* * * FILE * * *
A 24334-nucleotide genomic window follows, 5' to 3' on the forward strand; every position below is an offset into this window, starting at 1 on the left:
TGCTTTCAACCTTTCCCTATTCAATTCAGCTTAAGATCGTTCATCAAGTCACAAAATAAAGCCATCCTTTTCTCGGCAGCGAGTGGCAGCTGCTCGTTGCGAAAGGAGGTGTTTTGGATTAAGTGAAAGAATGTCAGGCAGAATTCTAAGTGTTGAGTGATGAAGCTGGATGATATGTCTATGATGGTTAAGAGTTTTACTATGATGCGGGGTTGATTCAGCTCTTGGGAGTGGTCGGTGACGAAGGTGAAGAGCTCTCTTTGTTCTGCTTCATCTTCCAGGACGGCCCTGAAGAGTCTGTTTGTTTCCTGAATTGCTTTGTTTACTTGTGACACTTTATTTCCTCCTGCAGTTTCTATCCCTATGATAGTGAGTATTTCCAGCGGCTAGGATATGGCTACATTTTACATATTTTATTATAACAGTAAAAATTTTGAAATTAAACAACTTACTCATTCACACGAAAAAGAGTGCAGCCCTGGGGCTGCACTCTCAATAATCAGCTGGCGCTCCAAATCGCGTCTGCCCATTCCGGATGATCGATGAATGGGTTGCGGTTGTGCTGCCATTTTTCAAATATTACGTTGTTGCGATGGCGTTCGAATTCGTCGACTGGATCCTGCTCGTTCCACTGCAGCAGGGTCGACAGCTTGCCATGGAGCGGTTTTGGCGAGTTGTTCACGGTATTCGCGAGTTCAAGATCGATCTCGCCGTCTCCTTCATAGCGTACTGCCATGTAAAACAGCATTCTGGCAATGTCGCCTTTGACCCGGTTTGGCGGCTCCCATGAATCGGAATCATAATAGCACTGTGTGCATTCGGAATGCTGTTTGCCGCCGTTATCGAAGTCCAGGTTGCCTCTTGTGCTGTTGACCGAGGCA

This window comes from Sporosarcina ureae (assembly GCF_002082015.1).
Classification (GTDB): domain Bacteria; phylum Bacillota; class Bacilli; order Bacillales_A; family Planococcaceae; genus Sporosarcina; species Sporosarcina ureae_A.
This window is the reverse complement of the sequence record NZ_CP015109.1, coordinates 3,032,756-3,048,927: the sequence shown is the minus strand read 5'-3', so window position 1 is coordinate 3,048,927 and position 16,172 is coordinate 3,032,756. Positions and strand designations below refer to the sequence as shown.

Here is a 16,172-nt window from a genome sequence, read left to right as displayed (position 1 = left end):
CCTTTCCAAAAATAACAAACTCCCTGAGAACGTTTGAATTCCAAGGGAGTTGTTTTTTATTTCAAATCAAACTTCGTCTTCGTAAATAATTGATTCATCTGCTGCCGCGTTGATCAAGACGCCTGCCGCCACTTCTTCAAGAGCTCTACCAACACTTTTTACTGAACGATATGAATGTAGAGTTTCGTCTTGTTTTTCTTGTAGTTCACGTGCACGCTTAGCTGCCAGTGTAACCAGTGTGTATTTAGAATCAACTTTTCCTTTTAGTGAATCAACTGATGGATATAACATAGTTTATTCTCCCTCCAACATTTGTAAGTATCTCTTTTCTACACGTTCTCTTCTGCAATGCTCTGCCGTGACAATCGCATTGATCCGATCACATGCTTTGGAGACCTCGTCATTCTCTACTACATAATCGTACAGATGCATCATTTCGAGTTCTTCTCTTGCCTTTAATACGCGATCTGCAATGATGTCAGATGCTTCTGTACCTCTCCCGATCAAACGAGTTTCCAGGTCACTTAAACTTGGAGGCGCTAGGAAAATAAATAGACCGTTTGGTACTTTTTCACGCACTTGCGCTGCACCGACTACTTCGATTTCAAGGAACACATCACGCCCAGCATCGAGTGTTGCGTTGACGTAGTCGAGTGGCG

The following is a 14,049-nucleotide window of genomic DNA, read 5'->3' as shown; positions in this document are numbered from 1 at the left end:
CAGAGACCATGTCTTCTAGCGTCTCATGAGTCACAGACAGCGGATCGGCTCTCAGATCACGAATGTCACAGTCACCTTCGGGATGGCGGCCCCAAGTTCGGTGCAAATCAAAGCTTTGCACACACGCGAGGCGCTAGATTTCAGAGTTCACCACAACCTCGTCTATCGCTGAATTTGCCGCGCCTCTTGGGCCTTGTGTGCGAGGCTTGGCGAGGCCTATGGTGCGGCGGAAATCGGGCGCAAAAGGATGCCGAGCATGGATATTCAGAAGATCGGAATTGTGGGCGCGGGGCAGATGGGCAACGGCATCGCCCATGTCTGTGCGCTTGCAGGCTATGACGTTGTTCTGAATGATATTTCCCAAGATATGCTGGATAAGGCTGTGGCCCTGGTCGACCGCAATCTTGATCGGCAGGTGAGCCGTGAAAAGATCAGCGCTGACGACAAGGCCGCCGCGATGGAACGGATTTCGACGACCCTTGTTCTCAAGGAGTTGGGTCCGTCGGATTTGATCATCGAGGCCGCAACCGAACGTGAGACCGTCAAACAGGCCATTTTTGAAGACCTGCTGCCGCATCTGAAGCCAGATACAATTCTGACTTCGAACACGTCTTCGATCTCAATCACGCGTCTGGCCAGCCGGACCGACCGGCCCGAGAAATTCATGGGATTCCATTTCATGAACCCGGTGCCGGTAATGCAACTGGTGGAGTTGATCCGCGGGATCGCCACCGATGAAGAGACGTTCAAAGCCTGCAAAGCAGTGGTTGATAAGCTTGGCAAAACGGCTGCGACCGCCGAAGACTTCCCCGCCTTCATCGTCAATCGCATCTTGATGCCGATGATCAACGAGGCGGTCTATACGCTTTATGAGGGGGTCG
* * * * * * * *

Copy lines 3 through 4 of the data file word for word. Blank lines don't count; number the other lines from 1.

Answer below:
This window comes from Sporosarcina ureae (assembly GCF_002082015.1).
Classification (GTDB): domain Bacteria; phylum Bacillota; class Bacilli; order Bacillales_A; family Planococcaceae; genus Sporosarcina; species Sporosarcina ureae_A.